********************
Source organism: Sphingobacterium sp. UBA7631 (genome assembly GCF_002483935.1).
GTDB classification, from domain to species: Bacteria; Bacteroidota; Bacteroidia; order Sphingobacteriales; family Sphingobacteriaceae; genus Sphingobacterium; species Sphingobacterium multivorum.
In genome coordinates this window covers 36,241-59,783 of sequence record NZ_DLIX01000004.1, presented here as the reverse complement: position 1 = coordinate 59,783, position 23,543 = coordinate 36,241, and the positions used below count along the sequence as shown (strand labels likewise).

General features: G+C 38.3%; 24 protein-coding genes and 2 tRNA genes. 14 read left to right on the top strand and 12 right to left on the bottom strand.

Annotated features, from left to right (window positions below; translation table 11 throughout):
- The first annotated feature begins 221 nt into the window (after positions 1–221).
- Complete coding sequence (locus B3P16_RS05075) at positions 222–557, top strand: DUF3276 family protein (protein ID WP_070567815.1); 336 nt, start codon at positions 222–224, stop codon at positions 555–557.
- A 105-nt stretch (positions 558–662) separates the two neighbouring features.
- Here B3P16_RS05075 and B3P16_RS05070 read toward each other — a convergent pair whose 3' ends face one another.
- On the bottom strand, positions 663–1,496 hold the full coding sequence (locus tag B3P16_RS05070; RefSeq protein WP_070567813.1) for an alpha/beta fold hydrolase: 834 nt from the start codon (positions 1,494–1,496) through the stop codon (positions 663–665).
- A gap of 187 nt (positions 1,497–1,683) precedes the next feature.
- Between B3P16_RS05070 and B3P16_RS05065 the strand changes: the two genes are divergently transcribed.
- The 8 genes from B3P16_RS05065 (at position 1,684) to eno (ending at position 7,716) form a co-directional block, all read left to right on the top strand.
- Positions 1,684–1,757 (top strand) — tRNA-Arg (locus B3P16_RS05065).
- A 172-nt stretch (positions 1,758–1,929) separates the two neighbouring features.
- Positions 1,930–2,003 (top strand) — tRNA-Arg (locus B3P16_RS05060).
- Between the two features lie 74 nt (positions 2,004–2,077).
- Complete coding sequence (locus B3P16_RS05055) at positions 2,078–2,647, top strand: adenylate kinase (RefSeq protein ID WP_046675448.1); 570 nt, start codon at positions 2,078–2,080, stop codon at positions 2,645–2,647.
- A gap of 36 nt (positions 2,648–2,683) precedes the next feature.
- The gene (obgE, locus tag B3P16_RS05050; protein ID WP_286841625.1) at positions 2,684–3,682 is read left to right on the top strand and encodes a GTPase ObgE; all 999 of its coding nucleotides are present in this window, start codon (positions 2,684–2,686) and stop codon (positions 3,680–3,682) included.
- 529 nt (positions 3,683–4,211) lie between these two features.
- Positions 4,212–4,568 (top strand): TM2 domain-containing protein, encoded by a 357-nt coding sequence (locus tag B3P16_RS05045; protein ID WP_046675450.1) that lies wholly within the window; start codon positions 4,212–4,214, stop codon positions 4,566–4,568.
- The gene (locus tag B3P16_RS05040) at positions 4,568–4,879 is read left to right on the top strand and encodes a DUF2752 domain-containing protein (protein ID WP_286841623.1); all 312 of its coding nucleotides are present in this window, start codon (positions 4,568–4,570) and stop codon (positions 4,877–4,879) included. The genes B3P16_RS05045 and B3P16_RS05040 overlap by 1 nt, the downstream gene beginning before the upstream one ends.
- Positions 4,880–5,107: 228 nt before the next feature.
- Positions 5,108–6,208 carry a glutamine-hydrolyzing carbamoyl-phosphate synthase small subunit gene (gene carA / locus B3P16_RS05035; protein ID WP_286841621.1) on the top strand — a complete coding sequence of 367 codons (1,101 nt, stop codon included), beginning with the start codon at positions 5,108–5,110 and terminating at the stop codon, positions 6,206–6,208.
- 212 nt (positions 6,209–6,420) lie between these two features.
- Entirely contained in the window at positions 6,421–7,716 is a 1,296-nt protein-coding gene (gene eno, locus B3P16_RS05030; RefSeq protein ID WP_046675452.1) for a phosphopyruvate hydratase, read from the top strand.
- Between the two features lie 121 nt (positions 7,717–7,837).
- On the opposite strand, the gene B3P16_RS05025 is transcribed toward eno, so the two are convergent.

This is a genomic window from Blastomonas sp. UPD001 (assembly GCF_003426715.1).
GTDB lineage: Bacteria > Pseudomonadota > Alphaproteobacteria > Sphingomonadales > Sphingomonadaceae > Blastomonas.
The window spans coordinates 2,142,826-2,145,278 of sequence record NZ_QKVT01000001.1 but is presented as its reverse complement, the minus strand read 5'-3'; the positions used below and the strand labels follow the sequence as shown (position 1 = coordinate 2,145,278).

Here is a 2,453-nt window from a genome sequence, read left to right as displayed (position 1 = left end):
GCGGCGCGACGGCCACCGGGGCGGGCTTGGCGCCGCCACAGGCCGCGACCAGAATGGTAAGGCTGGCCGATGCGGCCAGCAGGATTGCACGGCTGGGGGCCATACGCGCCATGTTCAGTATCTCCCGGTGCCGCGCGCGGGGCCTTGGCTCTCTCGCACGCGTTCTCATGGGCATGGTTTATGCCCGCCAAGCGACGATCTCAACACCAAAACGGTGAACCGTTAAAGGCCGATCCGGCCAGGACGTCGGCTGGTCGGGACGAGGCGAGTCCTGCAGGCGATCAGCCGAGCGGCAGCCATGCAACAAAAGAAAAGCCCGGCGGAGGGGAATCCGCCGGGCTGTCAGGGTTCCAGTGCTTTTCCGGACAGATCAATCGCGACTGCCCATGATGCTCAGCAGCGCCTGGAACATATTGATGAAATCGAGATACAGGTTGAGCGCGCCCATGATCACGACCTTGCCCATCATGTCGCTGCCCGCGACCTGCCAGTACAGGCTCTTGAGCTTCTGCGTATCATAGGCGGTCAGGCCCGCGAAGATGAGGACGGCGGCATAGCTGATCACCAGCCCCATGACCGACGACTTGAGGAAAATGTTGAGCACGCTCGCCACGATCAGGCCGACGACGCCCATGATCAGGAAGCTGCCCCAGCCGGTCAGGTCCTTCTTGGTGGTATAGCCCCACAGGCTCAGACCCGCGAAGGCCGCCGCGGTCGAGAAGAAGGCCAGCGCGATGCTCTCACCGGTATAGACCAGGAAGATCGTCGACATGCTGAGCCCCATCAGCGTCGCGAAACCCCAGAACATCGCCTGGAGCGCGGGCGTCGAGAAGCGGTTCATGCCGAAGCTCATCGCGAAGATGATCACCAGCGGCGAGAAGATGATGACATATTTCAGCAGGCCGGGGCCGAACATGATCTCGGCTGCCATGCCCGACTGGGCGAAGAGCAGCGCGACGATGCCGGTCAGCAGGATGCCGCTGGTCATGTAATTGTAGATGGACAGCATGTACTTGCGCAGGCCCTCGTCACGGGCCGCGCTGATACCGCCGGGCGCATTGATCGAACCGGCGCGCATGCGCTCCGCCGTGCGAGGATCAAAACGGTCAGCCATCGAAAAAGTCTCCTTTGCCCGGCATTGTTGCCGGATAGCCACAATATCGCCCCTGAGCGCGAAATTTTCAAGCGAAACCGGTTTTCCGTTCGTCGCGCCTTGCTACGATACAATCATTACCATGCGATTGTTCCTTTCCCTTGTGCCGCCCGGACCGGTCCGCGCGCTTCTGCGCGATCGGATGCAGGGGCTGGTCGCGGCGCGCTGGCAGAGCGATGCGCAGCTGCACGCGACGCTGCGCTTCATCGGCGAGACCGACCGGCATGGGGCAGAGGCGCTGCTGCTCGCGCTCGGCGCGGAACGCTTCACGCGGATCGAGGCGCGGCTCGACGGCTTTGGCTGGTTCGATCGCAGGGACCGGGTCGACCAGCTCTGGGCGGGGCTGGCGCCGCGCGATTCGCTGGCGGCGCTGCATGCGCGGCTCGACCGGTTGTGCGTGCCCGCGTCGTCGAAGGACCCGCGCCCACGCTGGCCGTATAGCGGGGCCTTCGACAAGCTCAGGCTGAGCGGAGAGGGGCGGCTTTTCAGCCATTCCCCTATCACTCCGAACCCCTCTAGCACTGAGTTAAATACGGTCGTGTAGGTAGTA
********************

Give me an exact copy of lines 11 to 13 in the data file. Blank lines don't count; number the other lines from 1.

- A gap of 187 nt (positions 1,497–1,683) precedes the next feature.
- Between B3P16_RS05070 and B3P16_RS05065 the strand changes: the two genes are divergently transcribed.
- The 8 genes from B3P16_RS05065 (at position 1,684) to eno (ending at position 7,716) form a co-directional block, all read left to right on the top strand.